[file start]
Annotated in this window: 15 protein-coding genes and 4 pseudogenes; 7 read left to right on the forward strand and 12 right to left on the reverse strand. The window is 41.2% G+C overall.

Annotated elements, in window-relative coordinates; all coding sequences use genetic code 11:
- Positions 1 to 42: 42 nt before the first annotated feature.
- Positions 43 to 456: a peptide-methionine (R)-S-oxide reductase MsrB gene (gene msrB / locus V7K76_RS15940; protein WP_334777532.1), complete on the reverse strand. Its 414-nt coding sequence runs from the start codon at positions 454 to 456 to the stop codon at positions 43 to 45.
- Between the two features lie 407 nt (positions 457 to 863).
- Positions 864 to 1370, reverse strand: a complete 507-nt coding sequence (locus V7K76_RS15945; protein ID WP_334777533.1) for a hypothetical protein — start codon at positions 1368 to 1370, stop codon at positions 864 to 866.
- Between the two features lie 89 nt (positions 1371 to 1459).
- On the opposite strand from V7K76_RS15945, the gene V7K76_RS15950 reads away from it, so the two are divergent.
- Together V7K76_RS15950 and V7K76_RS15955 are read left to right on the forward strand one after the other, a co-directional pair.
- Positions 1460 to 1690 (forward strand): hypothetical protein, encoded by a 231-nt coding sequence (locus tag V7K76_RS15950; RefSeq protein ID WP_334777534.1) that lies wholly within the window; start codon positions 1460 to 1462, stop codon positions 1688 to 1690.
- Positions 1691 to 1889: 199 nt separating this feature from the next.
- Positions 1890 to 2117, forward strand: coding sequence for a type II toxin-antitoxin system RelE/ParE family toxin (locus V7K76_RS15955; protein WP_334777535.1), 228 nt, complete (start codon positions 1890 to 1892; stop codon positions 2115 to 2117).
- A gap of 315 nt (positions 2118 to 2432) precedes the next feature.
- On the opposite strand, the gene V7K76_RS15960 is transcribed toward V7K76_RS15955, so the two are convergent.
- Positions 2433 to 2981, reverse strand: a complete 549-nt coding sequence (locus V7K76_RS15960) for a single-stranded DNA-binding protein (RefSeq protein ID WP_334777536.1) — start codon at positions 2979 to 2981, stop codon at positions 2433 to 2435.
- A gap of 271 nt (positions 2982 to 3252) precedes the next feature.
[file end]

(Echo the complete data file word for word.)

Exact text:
Annotated in this window: 15 protein-coding genes and 4 pseudogenes; 7 read left to right on the forward strand and 12 right to left on the reverse strand. The window is 41.2% G+C overall.

Annotated elements, in window-relative coordinates; all coding sequences use genetic code 11:
- Positions 1 to 42: 42 nt before the first annotated feature.
- Positions 43 to 456: a peptide-methionine (R)-S-oxide reductase MsrB gene (gene msrB / locus V7K76_RS15940; protein WP_334777532.1), complete on the reverse strand. Its 414-nt coding sequence runs from the start codon at positions 454 to 456 to the stop codon at positions 43 to 45.
- Between the two features lie 407 nt (positions 457 to 863).
- Positions 864 to 1370, reverse strand: a complete 507-nt coding sequence (locus V7K76_RS15945; protein ID WP_334777533.1) for a hypothetical protein — start codon at positions 1368 to 1370, stop codon at positions 864 to 866.
- Between the two features lie 89 nt (positions 1371 to 1459).
- On the opposite strand from V7K76_RS15945, the gene V7K76_RS15950 reads away from it, so the two are divergent.
- Together V7K76_RS15950 and V7K76_RS15955 are read left to right on the forward strand one after the other, a co-directional pair.
- Positions 1460 to 1690 (forward strand): hypothetical protein, encoded by a 231-nt coding sequence (locus tag V7K76_RS15950; RefSeq protein ID WP_334777534.1) that lies wholly within the window; start codon positions 1460 to 1462, stop codon positions 1688 to 1690.
- Positions 1691 to 1889: 199 nt separating this feature from the next.
- Positions 1890 to 2117, forward strand: coding sequence for a type II toxin-antitoxin system RelE/ParE family toxin (locus V7K76_RS15955; protein WP_334777535.1), 228 nt, complete (start codon positions 1890 to 1892; stop codon positions 2115 to 2117).
- A gap of 315 nt (positions 2118 to 2432) precedes the next feature.
- On the opposite strand, the gene V7K76_RS15960 is transcribed toward V7K76_RS15955, so the two are convergent.
- Positions 2433 to 2981, reverse strand: a complete 549-nt coding sequence (locus V7K76_RS15960) for a single-stranded DNA-binding protein (RefSeq protein ID WP_334777536.1) — start codon at positions 2979 to 2981, stop codon at positions 2433 to 2435.
- A gap of 271 nt (positions 2982 to 3252) precedes the next feature.